In the box you'll find a whole bunch of cards with 'connection' words on them: High Five, Happy Salmon and Fish Bump. The picture above includes one 'set' of these connection cards - there are three of these sets in the box. (There are also a whole bunch of 'Switch It Up' cards - you won't need these for this activity - but you'll need them to play the actual Happy Salmon game which is loads of fun). Also, notice in the set of cards there are eight different shapes and eight different colors - the connection words, shapes and colors make up this one set. Now for some math!
One last thing we did with each sub-set of 12 cards. We took out two cards - each card had completely different characteristics. For example, one would have a 'Happy Salmon' that was a 'Blue' 'Circle' card, the other was a 'Fish Bump' that was a 'Green' 'Triangle.' These difference make the activity a bit more challenging (we think). The best thing to do (we discovered) is to then put these two 'missing' cards in a small envelop, then place the other 10 cards on top of the envelope and rubber band the cards and envelop together so you have a little pack for each group of eight to ten players.
Here's another way to prep the cards if you want to work with one group of up to 22 players (I'm imagining this would be super challenging). Let's say you have 11 to 13 players. Use the first five rows of a card set (like the ones to the right), take out two completely different cards (say the High Five Yellow Five-Pointed Star and the Light Blue Fish Bump Circle), stick them in an envelope - you're ready for 11 to 13 players.
Once you've sorted out the cards you'll be using, get your group together. Here's a sample introduction:
"This envelope [show them the envelop] contains two cards from a set of cards. Here are the other cards from the set [hold up the small deck of cards that go with the envelope]. In a moment I'm going to deal out the cards you'll be working with. On the face of these cards you'll notice some fish performing some handshake-type connections - there are three of these connections. Each of you will receive one card, some of you will receive two. Once you get your card, or cards, you will not be allowed to show anyone what's on the face of your card - you can't show your fish. Once I start dealing out the cards, you will not be able to verbally communicate with each other or write anything down or take a picture of what's on the face of your card. If you are willing to work with two cards please raise your hand when I ask for volunteers. When you receive your card, or cards, you will notice there is a color around the border of the card and a small shape in two of the card's corners. Your challenge will be to determine the fish handshake-type connection, the color and the shape of each card in the envelope - again, without talking."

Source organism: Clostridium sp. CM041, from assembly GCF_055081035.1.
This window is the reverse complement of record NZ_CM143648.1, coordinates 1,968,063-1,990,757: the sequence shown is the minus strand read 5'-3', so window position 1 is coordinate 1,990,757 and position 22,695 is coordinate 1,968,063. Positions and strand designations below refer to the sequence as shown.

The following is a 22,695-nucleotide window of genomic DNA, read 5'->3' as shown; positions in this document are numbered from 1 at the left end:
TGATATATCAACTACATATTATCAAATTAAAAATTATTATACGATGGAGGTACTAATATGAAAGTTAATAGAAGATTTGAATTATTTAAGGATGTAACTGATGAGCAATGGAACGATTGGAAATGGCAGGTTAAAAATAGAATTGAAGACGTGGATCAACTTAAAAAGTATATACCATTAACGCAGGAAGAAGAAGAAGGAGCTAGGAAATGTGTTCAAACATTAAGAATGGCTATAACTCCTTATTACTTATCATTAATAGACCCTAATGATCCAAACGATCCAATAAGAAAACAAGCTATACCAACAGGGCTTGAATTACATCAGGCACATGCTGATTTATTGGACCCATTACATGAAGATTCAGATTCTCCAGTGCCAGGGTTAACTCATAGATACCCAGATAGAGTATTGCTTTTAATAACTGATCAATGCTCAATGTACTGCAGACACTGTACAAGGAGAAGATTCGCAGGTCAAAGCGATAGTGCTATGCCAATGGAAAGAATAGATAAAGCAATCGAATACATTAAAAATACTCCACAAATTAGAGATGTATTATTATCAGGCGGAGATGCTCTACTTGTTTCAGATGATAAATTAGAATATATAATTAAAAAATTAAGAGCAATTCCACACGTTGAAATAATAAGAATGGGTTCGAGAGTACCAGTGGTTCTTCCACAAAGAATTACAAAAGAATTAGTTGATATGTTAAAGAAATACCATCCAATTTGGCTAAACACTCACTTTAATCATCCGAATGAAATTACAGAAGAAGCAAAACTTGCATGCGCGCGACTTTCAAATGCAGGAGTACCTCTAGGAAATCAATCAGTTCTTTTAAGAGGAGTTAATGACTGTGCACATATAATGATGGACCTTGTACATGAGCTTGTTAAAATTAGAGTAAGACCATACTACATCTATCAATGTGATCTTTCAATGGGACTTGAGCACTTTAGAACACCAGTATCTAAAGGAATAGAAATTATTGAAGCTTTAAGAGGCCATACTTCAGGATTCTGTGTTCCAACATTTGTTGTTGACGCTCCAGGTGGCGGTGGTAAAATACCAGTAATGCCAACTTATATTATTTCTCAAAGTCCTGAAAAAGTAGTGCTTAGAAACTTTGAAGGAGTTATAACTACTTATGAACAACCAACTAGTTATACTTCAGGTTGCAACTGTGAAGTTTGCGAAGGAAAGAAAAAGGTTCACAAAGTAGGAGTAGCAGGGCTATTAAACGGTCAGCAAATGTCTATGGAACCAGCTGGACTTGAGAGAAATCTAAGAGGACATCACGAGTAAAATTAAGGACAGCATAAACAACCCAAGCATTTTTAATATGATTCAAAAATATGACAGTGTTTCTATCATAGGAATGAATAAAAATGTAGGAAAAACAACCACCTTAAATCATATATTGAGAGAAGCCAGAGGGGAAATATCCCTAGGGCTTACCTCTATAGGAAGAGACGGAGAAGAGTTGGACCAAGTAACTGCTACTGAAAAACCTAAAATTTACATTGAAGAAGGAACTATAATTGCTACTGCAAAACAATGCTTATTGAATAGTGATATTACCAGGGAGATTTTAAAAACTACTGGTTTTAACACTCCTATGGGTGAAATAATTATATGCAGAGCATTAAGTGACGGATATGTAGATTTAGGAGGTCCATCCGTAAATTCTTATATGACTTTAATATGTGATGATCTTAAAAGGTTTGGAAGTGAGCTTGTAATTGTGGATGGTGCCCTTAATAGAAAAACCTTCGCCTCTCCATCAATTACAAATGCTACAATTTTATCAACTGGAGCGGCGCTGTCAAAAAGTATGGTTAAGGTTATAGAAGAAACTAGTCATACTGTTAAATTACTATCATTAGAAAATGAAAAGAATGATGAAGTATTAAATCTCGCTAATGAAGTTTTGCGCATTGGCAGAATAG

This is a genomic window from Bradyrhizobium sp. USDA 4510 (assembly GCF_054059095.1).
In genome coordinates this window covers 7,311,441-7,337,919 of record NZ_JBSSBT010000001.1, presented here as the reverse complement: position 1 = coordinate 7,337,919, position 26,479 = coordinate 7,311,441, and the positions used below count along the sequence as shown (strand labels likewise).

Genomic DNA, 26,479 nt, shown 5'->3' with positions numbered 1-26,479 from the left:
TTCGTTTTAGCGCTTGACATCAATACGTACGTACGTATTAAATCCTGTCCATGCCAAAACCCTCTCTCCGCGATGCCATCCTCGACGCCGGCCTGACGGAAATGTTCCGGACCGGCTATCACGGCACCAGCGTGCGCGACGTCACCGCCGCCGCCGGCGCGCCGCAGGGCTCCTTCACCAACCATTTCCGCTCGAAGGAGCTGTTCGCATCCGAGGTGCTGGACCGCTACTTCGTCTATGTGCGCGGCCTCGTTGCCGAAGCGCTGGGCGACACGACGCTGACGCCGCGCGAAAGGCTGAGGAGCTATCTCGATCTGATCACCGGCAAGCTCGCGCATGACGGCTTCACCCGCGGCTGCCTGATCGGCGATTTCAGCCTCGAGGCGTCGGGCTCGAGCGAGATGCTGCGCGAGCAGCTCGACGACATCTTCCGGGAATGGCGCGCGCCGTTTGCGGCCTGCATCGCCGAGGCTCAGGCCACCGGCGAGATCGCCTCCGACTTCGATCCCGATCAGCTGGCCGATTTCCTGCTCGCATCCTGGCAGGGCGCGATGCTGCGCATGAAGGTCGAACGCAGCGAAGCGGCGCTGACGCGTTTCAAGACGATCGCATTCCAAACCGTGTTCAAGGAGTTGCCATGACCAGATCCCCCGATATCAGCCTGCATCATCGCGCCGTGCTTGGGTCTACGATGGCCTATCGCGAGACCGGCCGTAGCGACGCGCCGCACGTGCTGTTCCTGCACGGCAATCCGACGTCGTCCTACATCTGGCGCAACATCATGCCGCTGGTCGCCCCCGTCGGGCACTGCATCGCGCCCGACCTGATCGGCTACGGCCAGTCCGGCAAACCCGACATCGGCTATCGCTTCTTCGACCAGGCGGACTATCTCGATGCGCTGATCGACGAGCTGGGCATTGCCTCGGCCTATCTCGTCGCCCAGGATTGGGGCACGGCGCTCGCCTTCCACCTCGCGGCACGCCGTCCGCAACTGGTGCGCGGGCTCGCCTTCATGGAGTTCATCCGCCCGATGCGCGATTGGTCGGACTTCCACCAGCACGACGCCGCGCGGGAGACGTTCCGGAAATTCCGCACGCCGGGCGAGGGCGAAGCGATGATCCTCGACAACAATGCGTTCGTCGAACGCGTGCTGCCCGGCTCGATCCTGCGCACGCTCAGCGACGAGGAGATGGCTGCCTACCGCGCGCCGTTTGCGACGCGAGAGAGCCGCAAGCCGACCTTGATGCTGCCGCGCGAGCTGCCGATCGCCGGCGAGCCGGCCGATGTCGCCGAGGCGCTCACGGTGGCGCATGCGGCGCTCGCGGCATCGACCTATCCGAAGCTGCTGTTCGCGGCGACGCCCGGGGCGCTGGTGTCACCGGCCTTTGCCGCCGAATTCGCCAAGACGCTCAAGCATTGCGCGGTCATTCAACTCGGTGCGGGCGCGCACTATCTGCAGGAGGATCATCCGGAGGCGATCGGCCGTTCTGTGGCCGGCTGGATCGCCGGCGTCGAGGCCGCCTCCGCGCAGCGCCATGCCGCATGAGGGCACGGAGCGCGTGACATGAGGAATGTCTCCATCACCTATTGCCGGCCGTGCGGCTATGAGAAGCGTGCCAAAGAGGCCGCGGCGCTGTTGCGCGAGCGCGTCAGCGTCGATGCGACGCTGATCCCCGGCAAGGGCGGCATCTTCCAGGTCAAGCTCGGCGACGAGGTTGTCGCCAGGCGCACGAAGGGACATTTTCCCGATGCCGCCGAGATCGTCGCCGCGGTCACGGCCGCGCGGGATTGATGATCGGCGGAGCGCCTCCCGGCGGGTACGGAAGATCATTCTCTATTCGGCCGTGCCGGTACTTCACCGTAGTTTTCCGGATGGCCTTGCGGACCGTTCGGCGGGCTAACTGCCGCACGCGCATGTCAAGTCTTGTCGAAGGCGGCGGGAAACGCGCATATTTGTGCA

Ask for questions from the group. Be sure not to solve an of the problems they most likely will encounter. I also think it's fair to explain what a 'set' is. My usual examples: A deck of cards - it has equal patterns of suits and ranks. A chess set has two colors, each color has the same number and types of pieces - if you take two pieces from a chess set and looked at the remaining pieces, you will be able to determine what's missing. Same idea with the 'fish' cards.
Based on what the group knows, before you deal out the cards, give them some time to formulate some process ideas before switching off their voices. When ready, deal out the cards and turn them loose to work it out.
When your group (or a group, if you're working with more than one) believes they know what's on their 'missing' cards, they are allowed to speak and 'show-and-tell' you their answer. Then, hand the envelope to one of the players to open up and reveal.
Here's the interesting factor of this challenge (full transparency), Trevor and I did not notice until the day of our workshop that the 'color' of each card is shown on the back of each card. AND, we didn't notice this until after we played, the shape of each card is also on the back (see right). This was brought up after play by one of the groups, and some of the groups never discovered these facts. We thought the activity was a bust.
Some of our initial groups really struggled with the task, taking twice as long as some of the other groups who discovered the colors and shapes on the back. (And one of the interesting discussions we had was about why those groups did not share this information, non-verbally, with other groups.) So, we think there is value in this fishy challenge. (And it's really super-fun and peaceful to watch all the pantomiming - a great video opportunity.)
If you take a dive into this one, please let us know how it goes! Leave us a Comment below.
All the best,
Chris Cavert, Ed.D.